- RF Jamming. Jamming is used to describe a type of intentional interference, known as a Denial of Service (DoS) attack, which can use a brute force method to overwhelm a signal or emit relatively low power signals to overwhelm security communications systems. These attacks are carried out using jamming devices designed to emit radio frequency signals (or noise) in specific bands to overwhelm the intended legitimate signals.
- Replay attack. In this type of attack, using a transceiver, the attacker captures the commands issued by the operator and stores them, and then transmits these commands in an arbitrary manner.
- RF communications replay attack -
- Command injection. To carry out this attack, the commands launched by the operator are captured, but unlike the Replay attack, the RF packets are modified in order to execute different types of commands and gain greater control over the machine. The difficulty of this attack is high, since to modify the packets, it is necessary to know the RF protocol used.
- Radio Frequency Command Injection -
- Malicious pairing. If the attacker manages to capture the pairing sequence, he can clone and impersonate the original remote-control device.
- Malicious pairing of a device by an attacker via RF -
Most of the RF devices used in everyday life make use of standardized protocols that ensure a high level of communications security, making it difficult for the aforementioned attacks to be carried out. In industry, however, fault tolerance is prioritized over communications security, and RF protocols are defined by each vendor. As a result, communications tend to be more insecure and thus become a target for attackers.
One of the examples that demonstrates this comes from Japanese cybersecurity software company Trend Micro. In 2019, its research team managed to breach the security of RF communications from seven major industrial crane suppliers, using a software-defined radio with which the researchers were able to execute a replay attack.
- Remotely controlled crane -
Conclusions and best practices
RF communications offers a multitude of possibilities in the industrial world and is a technology that brings comfort and physical safety to the employees who use it. However, its implementation is still under development and there are certain aspects and practices that can be improved. To avoid putting devices at risk, it is recommended that the following cybersecurity practices be considered:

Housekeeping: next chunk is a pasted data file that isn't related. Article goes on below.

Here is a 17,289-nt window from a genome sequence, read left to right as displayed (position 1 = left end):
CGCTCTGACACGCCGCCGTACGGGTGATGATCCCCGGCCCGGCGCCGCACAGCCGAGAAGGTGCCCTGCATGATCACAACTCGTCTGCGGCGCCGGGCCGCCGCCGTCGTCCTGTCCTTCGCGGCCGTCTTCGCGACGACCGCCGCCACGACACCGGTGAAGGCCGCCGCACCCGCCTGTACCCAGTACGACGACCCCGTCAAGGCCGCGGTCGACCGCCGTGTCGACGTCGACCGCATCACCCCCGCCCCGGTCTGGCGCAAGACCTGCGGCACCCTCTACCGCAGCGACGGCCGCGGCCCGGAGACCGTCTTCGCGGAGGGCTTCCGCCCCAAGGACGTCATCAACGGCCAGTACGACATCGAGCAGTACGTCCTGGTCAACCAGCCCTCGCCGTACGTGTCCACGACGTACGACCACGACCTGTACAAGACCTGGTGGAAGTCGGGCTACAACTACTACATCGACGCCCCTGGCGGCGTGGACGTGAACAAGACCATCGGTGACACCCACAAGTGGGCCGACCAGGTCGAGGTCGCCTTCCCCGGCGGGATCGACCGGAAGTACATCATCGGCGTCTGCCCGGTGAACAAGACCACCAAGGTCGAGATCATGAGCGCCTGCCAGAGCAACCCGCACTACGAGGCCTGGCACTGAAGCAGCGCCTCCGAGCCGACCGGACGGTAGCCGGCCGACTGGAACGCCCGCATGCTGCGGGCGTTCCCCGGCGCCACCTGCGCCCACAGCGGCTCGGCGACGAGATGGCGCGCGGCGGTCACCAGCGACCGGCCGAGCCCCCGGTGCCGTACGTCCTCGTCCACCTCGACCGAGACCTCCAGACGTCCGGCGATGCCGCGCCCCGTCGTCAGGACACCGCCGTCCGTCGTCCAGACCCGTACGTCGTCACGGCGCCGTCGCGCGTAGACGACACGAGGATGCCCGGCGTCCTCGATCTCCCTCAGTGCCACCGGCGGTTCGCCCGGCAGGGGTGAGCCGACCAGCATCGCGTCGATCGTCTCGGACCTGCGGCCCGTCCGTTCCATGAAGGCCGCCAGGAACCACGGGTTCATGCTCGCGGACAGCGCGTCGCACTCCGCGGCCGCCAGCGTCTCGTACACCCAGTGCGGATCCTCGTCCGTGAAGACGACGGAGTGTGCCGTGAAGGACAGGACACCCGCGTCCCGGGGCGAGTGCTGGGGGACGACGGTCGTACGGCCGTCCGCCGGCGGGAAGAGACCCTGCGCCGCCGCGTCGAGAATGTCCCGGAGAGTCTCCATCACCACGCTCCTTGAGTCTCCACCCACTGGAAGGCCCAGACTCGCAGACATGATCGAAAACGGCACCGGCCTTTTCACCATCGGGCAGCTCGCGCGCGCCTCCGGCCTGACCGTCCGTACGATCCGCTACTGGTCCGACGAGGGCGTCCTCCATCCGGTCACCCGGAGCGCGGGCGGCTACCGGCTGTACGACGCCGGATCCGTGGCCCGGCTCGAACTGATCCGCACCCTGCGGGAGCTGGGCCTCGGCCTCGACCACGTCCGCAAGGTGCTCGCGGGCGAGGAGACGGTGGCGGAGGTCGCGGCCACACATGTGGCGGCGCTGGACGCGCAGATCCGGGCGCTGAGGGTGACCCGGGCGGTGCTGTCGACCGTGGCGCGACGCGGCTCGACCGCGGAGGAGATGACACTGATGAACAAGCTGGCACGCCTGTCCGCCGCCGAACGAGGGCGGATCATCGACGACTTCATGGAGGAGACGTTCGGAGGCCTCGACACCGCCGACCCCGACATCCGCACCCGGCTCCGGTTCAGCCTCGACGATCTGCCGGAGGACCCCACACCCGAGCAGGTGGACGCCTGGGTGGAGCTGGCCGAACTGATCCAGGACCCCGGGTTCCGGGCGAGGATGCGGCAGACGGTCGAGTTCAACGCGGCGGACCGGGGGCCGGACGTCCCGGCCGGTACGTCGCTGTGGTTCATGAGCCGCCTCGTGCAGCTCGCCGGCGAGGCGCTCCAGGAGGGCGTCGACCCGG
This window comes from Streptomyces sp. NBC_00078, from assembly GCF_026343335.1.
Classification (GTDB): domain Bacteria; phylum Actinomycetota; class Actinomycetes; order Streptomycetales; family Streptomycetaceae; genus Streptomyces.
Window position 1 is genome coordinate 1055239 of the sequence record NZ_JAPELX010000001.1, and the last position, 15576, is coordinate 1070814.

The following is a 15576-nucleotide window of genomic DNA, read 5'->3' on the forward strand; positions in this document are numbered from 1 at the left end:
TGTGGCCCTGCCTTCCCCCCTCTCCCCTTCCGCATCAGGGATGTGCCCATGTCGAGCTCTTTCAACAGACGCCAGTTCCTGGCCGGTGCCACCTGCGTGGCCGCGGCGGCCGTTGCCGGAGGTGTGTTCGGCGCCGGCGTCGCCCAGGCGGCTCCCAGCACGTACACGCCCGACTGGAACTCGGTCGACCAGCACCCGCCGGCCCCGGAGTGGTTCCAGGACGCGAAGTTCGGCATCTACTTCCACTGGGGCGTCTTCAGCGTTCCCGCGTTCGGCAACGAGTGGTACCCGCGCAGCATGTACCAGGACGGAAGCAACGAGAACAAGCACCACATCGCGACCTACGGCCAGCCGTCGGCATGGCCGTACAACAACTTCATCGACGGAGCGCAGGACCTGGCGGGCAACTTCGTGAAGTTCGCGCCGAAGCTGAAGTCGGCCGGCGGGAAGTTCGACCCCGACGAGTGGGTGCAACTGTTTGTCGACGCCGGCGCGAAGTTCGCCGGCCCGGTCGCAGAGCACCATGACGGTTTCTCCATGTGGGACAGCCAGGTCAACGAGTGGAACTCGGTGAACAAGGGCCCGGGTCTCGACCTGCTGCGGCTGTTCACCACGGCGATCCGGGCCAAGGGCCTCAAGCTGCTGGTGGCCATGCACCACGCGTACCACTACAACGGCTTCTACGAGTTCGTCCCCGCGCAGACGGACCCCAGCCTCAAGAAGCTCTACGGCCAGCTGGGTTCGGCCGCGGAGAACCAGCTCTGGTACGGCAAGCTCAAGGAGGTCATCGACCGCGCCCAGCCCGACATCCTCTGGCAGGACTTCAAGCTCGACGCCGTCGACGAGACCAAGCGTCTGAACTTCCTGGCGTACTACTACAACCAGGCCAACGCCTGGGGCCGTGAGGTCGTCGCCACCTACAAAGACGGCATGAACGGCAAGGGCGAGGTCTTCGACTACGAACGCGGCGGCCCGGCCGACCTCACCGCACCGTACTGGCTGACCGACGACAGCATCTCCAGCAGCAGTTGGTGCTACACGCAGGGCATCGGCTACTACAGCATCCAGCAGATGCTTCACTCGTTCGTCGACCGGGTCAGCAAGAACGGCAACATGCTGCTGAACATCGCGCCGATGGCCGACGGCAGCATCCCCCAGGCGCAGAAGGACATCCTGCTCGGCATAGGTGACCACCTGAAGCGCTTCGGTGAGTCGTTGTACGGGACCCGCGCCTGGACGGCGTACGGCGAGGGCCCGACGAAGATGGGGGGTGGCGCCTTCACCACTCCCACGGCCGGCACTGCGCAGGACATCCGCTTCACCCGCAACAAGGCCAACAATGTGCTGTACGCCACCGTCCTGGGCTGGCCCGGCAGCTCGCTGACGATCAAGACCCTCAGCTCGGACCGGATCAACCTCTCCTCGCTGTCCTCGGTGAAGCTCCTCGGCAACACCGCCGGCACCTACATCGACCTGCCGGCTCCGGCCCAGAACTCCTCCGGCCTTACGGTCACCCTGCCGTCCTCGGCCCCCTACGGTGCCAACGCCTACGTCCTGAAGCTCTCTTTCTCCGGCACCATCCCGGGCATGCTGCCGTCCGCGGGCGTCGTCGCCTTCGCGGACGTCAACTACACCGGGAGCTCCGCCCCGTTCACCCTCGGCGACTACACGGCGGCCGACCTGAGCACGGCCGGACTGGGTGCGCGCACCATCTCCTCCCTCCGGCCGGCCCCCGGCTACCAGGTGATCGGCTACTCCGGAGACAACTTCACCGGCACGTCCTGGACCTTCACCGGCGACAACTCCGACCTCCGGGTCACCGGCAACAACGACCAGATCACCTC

- Keep software up to date. When a vulnerability is detected in a product, vendors often release security patches that protect the product and should be installed. It is therefore advisable to implement software update policies that allow you to install the latest versions available for your RF devices.
- Make use of standards. Currently, each vendor implements its own communication protocols, but if all vendors used standardized protocols for RF communications, as commercial devices do, the security of RF communications would increase, as these protocols address the different attacks to which devices can be subjected.
- Consider next generation products. When devices need to be replaced, it is advisable to replace them with more modern and, if possible, dual-technology devices (e.g., infrared plus RF communication). It is also recommended to prioritize devices using standardized protocols over those using custom protocols, which are likely to be more insecure and contain more vulnerabilities.
In short, RF communications bring so many positive points and are so useful that they have become indispensable in the industrial world, to the point that it is difficult to find a work environment where this technology is not used. However, its implementation and the way it is used often lacks sufficient cybersecurity, which could have serious consequences that could jeopardize both the health of employees and the company's production.